Every causal, definitional and, in general, binary articulations will be thrown into this mold whose structure Lacan formally reduced to the signifying pair S1-S2. As for the field of desire, that mold will forge the peculiar aspect that what the Other wants “from” us (his demands) or “for” us (his ideals) will acquire. That mold will only be useless when – in the Other – the second element that responds to the first is missing, and it is this lack of a signifier that will force the subject to invent his own translation: such is the unfathomable constitution of his fundamental fantasy, which will become from now on his translator, his interpreter par excellence. Our fundamental fantasy is a machine that reads, translates and interprets what we hear; and that is one of the fundamental reasons why analysts must be analyzed: to learn how to read, interpret, translate independently of one’s own fantasy. It is the only way to avoid getting lost in the search for what is absolutely unique to the analysand in question, that which Freud called the “core of being” and which I prefer to call “singularity”. Regarding this, it is not only the analyst who gets sidetracked by his fantasy. We all are, especially in the field of desire and love, which aspire – no less than an analysis – to the singular.

I purposefully insisted up until now on the supposed equivalence between translating, reading and interpreting. But singularity confronts us with the problem of the untranslatable, and that is the core of the analysis. In fact, in his article on “The Unconscious”[1] Freud emphasizes that repression consists essentially in a rejection of translation. At this point the problem arises of how to read, how to interpret what is untranslatable in what we hear. This is what is at stake when it comes to reading a symptom, precisely. Indeed, in his Seminar “RSI”[2], Lacan says that the symptom ex-sists the unconscious (the very unconscious that translates everything through the fantasy) and that this symptom does not stop writing a master signifier by means of a letter that translates it wildly. This means that such translation is completely arbitrary, it does not respect any convention, it is wild: so, to read the letter of the symptom is to interpret it without translating it. That is the place of interpretation when it operates via equivocation, in so far as it does not translate or separate signifiers, but it fragments the signifier by means of the letter.  That is why, in addition, Lacan says that equivocation is our only weapon against the symptom.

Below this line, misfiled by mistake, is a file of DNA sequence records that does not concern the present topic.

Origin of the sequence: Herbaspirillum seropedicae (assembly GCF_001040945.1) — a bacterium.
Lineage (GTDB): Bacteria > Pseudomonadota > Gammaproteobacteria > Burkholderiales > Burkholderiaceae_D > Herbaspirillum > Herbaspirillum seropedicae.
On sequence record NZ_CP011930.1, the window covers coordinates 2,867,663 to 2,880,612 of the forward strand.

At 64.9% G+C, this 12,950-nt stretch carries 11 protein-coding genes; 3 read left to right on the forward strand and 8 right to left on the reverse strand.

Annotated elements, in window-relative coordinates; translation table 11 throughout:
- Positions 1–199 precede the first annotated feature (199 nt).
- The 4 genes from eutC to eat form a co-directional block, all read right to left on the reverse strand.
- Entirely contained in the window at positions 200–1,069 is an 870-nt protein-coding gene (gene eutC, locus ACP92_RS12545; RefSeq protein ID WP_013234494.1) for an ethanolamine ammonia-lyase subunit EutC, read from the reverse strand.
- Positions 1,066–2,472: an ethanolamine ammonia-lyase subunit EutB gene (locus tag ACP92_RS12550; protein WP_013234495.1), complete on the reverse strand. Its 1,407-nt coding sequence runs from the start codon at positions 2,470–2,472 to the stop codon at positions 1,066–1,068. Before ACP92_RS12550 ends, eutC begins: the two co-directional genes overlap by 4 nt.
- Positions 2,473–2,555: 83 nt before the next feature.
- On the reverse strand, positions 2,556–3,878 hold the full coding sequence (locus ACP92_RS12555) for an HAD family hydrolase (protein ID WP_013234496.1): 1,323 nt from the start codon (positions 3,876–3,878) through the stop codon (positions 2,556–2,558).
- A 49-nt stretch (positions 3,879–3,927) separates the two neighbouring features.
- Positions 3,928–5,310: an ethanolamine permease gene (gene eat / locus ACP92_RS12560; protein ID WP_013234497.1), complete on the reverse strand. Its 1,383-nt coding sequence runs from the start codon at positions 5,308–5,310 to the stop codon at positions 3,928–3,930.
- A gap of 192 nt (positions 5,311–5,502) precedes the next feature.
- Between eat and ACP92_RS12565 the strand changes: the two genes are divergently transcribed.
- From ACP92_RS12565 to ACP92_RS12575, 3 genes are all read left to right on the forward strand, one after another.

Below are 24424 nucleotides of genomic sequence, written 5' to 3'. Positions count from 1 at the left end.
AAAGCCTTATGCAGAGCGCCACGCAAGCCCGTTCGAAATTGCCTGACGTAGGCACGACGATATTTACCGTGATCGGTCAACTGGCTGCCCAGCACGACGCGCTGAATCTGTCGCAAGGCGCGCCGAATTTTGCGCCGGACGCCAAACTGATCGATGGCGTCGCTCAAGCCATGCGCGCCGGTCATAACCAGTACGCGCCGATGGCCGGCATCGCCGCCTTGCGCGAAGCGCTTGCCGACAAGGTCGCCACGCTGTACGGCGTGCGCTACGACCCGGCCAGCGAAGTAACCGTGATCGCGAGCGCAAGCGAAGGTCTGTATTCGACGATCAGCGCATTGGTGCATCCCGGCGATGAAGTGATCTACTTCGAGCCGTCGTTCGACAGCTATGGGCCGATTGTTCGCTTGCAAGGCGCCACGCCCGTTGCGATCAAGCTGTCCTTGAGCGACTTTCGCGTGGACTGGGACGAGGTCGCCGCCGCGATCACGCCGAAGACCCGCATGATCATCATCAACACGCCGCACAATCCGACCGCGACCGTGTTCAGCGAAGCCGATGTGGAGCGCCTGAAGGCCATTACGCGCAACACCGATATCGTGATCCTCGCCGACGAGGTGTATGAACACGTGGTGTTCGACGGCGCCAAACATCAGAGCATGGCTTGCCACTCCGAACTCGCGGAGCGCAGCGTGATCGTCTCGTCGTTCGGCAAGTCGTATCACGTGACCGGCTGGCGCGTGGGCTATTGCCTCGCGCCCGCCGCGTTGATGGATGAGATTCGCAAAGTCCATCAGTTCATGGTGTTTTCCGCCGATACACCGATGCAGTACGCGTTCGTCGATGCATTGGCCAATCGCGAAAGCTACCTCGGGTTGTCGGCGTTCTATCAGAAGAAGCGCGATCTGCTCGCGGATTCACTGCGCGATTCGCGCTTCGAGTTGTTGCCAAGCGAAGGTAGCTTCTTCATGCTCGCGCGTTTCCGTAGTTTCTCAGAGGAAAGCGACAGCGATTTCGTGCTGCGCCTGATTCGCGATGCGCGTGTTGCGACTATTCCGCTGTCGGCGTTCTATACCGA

To conclude, you know that in the 70s Lacan forged an economy of jouissances whose dynamics is animated by the different ways of interpreting, so that there is no interpretation – neither by translation nor by reading equivocations – which directly modifies the unique jouissance of the analysand that we call “jouissance of life”. This is the point in the analytic experience where translation and life are get further away from each other. What position to take with regard to that mode of jouissance that we do not share or understand? I think that we can apply here what Sontag suggested as the best way to approach a novel artistic or literary sensitivity: not to interpret it, not to translate it, but to create a certain “complicity” with it.



[1] Freud, S., “The Unconscious” [1915], SE, Vol. XIV, pp. 159-215.

[2] Lacan, J., Seminar XXII, RSI [1974/5], Lesson of 21st January 1975, Unpublished.

(*) Text presented at the First Evening of the Library, EOL Sección La Plata, 27th June 2018.